Claiming Criminal Injuries Compensation With A Criminal Record
By Meg Stein. Last updated 19th January 2022. If you’re interested in claiming criminal injuries compensation with a criminal record after suffering an injury in a violent crime, our guide could help. You might assume that because you have a criminal record, the Criminal Injuries Compensation Authority (CICA) would not pay you any compensation. However, this may not always be the case.
In some instances, you could claim compensation if you have a criminal record and experienced harm in a violent crime. We have created this guide to explore this subject in more detail.
In the sections below, we explain how the CICA handle such claims, as well as answer common questions relating to criminal injury claims.
What Is The CICA?
The CICA is the abbreviation for the Criminal Injuries Compensation Authority. This is an executive agency and is funded by the UK’s Ministry Of Justice. It deals with compensation claims from those who suffer physical or mental injuries due to violent crimes in Scotland, England and Wales.
They provide compensation for victims of violent crimes under the Criminal Injuries Compensation Scheme 2012.
You could also claim compensation from the CICA in cases where you were injured trying to stop violent crime, or where you witnessed the injury of another person due to violent crime.
Get In Touch With Our Team
Claiming compensation from the CICA is something not everyone has experience with. For some, the process might seem complex and daunting. This could be particularly the case if they’re claiming criminal injuries compensation with a criminal record.
Here at UK Law, we have the knowledge and experience to be able to advise you on such claims. We could answer any questions you might have as well as assess whether you could be eligible for compensation.
In addition to this, we could connect you with a personal injury lawyer from our panel to assist you with your claim. If you’re interested in getting some help, do not hesitate to contact our team on:
- Telephone — 020 3870 4868
- Claim online using our form
- Speak with an advisor using the live chat function below
Services And Information
- Everything You Need To Know About Claiming Criminal Injuries Compensation With A Criminal Record
- What Is A Criminal Injury Claim With A Criminal Record?
- Why Are Criminal Records Relevant To CICA Claims?
- Will I Have To Tell My Solicitor And The CICA About My Conviction?
- I Have An Unspent Conviction, Could I Still Claim?
- Criminal Injuries Compensation Calculator
- Does Having A Criminal Record Reduce Your Compensation Payout?
- Top Tips For Claiming Criminal Injuries Compensation With A Criminal Record
- Criminal Injury Claim Time Limits
- I Suffered A Criminal Injury, What Should I Do?
- Claim For A Criminal Injury On A No Win No Fee Basis
- Other Information
- FAQs About Claiming Criminal Injuries Compensation With A Criminal Record
If you are considering making a CICA claim, you may have been injured due to a violent crime being committed against you. This could include common assault injuries like a broken jaw, injuries associated with rape or sexual abuse, or even injuries resulting from actual bodily harm (ABH) and grievous bodily harm (GBH).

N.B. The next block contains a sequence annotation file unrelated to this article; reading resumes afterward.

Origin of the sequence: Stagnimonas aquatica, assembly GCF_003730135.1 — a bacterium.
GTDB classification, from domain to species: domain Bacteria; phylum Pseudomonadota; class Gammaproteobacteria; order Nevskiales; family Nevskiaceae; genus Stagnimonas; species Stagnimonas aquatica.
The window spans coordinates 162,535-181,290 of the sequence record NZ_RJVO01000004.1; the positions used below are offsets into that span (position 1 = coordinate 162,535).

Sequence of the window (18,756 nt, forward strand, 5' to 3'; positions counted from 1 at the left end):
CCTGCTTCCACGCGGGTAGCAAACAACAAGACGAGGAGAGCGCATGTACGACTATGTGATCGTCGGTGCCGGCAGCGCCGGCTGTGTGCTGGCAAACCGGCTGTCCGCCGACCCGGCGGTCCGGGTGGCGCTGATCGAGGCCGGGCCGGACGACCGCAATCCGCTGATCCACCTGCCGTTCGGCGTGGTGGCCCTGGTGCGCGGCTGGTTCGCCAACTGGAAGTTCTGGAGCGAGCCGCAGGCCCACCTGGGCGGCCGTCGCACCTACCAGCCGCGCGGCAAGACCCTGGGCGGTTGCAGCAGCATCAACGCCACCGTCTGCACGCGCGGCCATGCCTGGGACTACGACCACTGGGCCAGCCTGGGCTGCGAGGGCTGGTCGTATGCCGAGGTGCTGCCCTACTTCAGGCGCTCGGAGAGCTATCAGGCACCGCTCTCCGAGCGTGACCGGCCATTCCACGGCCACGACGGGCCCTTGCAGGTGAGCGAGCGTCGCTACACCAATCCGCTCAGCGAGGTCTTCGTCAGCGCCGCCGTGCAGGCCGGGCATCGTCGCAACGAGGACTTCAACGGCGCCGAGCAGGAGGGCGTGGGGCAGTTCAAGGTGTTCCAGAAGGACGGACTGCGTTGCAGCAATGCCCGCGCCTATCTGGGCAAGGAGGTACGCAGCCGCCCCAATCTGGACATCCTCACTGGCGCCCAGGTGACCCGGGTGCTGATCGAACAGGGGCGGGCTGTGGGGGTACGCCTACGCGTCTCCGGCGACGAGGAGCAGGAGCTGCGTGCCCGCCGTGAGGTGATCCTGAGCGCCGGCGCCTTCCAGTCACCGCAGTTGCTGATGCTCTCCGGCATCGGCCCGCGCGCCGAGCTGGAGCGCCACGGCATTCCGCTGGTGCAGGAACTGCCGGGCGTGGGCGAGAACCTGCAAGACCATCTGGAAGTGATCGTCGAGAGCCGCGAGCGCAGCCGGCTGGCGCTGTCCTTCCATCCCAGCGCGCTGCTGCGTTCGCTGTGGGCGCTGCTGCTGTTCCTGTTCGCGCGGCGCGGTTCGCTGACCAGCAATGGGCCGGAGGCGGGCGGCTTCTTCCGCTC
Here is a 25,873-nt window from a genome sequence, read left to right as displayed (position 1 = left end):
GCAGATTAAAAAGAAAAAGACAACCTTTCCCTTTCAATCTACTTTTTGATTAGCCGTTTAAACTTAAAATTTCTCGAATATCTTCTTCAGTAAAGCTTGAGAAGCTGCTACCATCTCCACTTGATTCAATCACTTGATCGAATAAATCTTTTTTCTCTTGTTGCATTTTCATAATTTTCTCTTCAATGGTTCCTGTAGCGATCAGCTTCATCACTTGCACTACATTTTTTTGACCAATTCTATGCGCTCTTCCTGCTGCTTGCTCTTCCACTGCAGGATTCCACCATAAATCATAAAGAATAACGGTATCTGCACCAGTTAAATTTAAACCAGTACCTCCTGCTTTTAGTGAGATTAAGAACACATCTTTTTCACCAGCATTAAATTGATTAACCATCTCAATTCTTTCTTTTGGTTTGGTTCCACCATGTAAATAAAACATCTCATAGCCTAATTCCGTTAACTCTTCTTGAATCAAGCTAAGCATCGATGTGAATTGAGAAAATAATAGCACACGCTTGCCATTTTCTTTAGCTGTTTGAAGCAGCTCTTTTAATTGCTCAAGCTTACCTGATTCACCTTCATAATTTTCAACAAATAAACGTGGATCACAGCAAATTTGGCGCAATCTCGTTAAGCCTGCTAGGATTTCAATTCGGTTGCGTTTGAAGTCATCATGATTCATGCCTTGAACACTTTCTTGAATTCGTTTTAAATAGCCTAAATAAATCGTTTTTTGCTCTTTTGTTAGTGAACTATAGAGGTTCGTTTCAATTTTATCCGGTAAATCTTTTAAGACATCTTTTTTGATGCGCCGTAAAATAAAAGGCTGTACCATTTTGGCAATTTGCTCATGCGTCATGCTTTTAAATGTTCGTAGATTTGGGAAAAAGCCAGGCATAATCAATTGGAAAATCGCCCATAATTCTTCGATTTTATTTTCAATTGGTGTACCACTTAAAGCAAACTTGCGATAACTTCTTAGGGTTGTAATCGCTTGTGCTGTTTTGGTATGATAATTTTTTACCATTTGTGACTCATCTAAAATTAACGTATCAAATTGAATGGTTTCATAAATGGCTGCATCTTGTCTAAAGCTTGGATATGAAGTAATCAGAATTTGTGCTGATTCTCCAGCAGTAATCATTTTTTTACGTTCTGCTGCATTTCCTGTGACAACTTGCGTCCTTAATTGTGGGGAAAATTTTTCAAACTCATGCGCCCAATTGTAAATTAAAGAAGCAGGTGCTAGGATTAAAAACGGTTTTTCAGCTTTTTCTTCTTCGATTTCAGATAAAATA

While you might have a previous conviction, you may still be eligible to receive compensation for your injuries from the Criminal Injuries Compensation Authority. But making such claims could be a little complicated, so you may prefer to have a personal injury solicitor help you with your claim.
We have created this guide to provide you with important information you may need to be aware of before you make such a claim. In the sections below, we offer insight into how much compensation you could receive and whether it would be reduced because of your conviction.
We also discuss the importance of claiming at the right time, and the difference between unspent and spent convictions. Further to this, we give you useful tips on how to maximise your chances of a successful claim and show you how a personal injury solicitor from our panel could help you.
Unfortunately, people in the UK suffer injuries due to violent criminal acts every year. According to the Criminal Injuries Compensation Scheme Review 2020, a detailed analysis was made of around 75,000 claims received by the CICA between 2016 and 2019.
The graph below highlights that of these 75,000 claims, the most common were made for an assault with or without a weapon.
You can see the breakdown of the other injury types in the chart below.
Who Could Claim?
People who sustain injuries as a victim of violent crime could do so if they aren’t to blame for the incident. But what if you’ve been found guilty of committing an offence?
While this could make the matter more complex, and not everyone with a criminal record would be eligible for criminal injuries compensation, in some cases, those with a record could still claim. This could be because their conviction could be classed as spent.
In some cases, this means they could still claim, but they might see a reduction in the compensation they receive as a result of their criminal record.
However, generally, the CICA could compensate injured victims of violent crime if they are:
- A direct victim of a violent crime, such as a stabbing, acid attack, assault, sexual assault or rape, for example.
- Someone who sustains an injury while taking a justified and exceptional risk while trying to stop a crime.
- Someone who has witnessed or been present in the immediate aftermath of a loved one who experienced a violent crime.
- A bereaved relative of someone who suffers a fatal injury by a violent crime.
Changes were made to the Criminal Injuries Compensation Scheme in 2012. Some of these changes tightened up the criteria for the CICA to pay out on claims made by those with unspent criminal convictions.